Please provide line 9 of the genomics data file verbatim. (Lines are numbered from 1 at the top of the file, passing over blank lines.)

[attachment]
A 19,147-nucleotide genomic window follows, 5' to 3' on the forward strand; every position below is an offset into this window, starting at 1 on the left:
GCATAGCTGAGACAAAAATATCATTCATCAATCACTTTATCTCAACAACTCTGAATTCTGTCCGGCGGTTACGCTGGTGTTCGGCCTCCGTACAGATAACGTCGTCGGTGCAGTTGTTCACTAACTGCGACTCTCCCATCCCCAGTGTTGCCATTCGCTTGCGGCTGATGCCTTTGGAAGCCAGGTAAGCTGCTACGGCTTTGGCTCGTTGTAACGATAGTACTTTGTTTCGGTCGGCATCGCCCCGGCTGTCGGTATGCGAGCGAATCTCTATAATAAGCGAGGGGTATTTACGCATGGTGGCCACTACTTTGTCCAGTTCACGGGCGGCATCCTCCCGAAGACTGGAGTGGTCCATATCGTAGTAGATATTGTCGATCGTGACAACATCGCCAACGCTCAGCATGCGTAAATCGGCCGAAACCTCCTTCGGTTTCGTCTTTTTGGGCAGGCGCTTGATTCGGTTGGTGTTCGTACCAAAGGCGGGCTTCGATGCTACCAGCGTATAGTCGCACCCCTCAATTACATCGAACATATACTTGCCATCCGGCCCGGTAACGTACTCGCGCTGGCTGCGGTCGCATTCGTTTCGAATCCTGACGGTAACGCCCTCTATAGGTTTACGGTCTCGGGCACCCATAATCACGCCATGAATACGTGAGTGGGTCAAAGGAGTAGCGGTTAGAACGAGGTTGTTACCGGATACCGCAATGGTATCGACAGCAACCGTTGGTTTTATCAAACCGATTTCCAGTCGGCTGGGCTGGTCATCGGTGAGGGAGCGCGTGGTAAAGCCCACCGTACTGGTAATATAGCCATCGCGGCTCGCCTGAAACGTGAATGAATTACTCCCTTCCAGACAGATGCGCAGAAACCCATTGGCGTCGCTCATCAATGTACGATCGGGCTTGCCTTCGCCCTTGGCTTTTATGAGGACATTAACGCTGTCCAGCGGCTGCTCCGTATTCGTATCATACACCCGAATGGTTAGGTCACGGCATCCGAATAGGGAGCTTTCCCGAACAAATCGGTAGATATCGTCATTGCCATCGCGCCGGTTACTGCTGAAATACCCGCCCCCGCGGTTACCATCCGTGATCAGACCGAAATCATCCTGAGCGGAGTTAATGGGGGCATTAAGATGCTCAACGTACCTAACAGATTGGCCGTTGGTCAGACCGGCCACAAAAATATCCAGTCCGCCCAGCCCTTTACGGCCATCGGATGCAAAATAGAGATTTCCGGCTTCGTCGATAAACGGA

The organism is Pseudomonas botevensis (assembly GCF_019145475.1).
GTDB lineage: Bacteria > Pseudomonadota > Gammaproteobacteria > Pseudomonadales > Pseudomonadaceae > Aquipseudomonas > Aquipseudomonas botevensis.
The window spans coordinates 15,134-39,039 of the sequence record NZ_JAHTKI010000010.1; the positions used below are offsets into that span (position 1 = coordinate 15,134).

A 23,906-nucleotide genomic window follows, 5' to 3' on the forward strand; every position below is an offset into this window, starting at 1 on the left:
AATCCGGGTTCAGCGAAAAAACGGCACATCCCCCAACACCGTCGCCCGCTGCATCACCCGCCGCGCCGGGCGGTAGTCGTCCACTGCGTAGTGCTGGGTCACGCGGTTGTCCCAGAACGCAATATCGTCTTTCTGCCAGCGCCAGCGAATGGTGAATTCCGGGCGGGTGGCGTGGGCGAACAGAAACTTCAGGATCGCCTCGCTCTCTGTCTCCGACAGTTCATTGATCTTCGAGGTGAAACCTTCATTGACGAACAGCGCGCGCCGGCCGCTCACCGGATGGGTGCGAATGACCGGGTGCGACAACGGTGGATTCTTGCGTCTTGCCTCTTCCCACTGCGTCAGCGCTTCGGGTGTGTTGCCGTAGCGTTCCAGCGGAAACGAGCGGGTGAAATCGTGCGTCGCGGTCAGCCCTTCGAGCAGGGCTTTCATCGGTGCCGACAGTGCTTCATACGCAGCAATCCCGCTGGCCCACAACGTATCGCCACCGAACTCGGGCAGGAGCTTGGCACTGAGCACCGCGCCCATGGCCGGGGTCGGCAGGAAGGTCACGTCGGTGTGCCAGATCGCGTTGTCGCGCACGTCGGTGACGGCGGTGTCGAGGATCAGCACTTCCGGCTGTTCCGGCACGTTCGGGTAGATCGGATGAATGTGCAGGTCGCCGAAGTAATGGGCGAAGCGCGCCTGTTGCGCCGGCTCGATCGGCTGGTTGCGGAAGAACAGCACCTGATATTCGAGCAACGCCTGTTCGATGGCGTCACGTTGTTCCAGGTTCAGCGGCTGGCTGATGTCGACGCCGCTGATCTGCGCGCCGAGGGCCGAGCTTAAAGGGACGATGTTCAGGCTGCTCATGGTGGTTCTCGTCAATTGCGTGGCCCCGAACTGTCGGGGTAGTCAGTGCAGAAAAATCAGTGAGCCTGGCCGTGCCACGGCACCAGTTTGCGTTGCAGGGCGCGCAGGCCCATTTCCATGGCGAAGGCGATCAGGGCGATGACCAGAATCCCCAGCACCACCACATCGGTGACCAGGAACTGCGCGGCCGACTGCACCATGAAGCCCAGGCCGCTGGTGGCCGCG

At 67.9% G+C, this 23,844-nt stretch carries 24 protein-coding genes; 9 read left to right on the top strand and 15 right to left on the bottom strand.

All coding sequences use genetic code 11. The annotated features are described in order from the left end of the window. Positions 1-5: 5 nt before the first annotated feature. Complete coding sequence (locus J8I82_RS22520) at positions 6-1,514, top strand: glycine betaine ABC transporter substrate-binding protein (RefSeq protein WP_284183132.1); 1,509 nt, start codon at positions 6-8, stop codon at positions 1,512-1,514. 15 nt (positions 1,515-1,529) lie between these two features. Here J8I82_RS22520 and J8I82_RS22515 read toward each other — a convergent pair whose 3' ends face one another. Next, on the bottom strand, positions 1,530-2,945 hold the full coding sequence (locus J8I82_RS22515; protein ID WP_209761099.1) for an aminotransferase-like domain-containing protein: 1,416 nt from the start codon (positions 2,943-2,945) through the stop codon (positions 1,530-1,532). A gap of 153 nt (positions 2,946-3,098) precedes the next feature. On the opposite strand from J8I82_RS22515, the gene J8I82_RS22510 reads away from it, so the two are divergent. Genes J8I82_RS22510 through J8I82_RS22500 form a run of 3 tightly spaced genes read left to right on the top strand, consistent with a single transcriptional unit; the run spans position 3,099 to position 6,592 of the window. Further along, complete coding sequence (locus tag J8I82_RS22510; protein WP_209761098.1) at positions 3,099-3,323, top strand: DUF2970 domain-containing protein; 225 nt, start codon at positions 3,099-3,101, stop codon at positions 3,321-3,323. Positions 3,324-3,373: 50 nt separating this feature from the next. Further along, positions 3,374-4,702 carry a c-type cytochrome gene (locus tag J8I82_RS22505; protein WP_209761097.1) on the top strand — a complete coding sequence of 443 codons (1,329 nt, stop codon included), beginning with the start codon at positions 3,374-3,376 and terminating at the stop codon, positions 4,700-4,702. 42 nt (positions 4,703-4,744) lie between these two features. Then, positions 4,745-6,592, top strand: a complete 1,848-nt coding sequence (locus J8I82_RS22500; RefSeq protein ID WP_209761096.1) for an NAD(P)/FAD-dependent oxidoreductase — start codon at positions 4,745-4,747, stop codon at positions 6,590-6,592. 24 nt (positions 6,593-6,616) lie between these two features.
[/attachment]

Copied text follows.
All coding sequences use genetic code 11. The annotated features are described in order from the left end of the window. Positions 1-5: 5 nt before the first annotated feature. Complete coding sequence (locus J8I82_RS22520) at positions 6-1,514, top strand: glycine betaine ABC transporter substrate-binding protein (RefSeq protein WP_284183132.1); 1,509 nt, start codon at positions 6-8, stop codon at positions 1,512-1,514. 15 nt (positions 1,515-1,529) lie between these two features. Here J8I82_RS22520 and J8I82_RS22515 read toward each other — a convergent pair whose 3' ends face one another. Next, on the bottom strand, positions 1,530-2,945 hold the full coding sequence (locus J8I82_RS22515; protein ID WP_209761099.1) for an aminotransferase-like domain-containing protein: 1,416 nt from the start codon (positions 2,943-2,945) through the stop codon (positions 1,530-1,532). A gap of 153 nt (positions 2,946-3,098) precedes the next feature. On the opposite strand from J8I82_RS22515, the gene J8I82_RS22510 reads away from it, so the two are divergent. Genes J8I82_RS22510 through J8I82_RS22500 form a run of 3 tightly spaced genes read left to right on the top strand, consistent with a single transcriptional unit; the run spans position 3,099 to position 6,592 of the window. Further along, complete coding sequence (locus tag J8I82_RS22510; protein WP_209761098.1) at positions 3,099-3,323, top strand: DUF2970 domain-containing protein; 225 nt, start codon at positions 3,099-3,101, stop codon at positions 3,321-3,323. Positions 3,324-3,373: 50 nt separating this feature from the next. Further along, positions 3,374-4,702 carry a c-type cytochrome gene (locus tag J8I82_RS22505; protein WP_209761097.1) on the top strand — a complete coding sequence of 443 codons (1,329 nt, stop codon included), beginning with the start codon at positions 3,374-3,376 and terminating at the stop codon, positions 4,700-4,702. 42 nt (positions 4,703-4,744) lie between these two features. Then, positions 4,745-6,592, top strand: a complete 1,848-nt coding sequence (locus J8I82_RS22500; RefSeq protein ID WP_209761096.1) for an NAD(P)/FAD-dependent oxidoreductase — start codon at positions 4,745-4,747, stop codon at positions 6,590-6,592. 24 nt (positions 6,593-6,616) lie between these two features.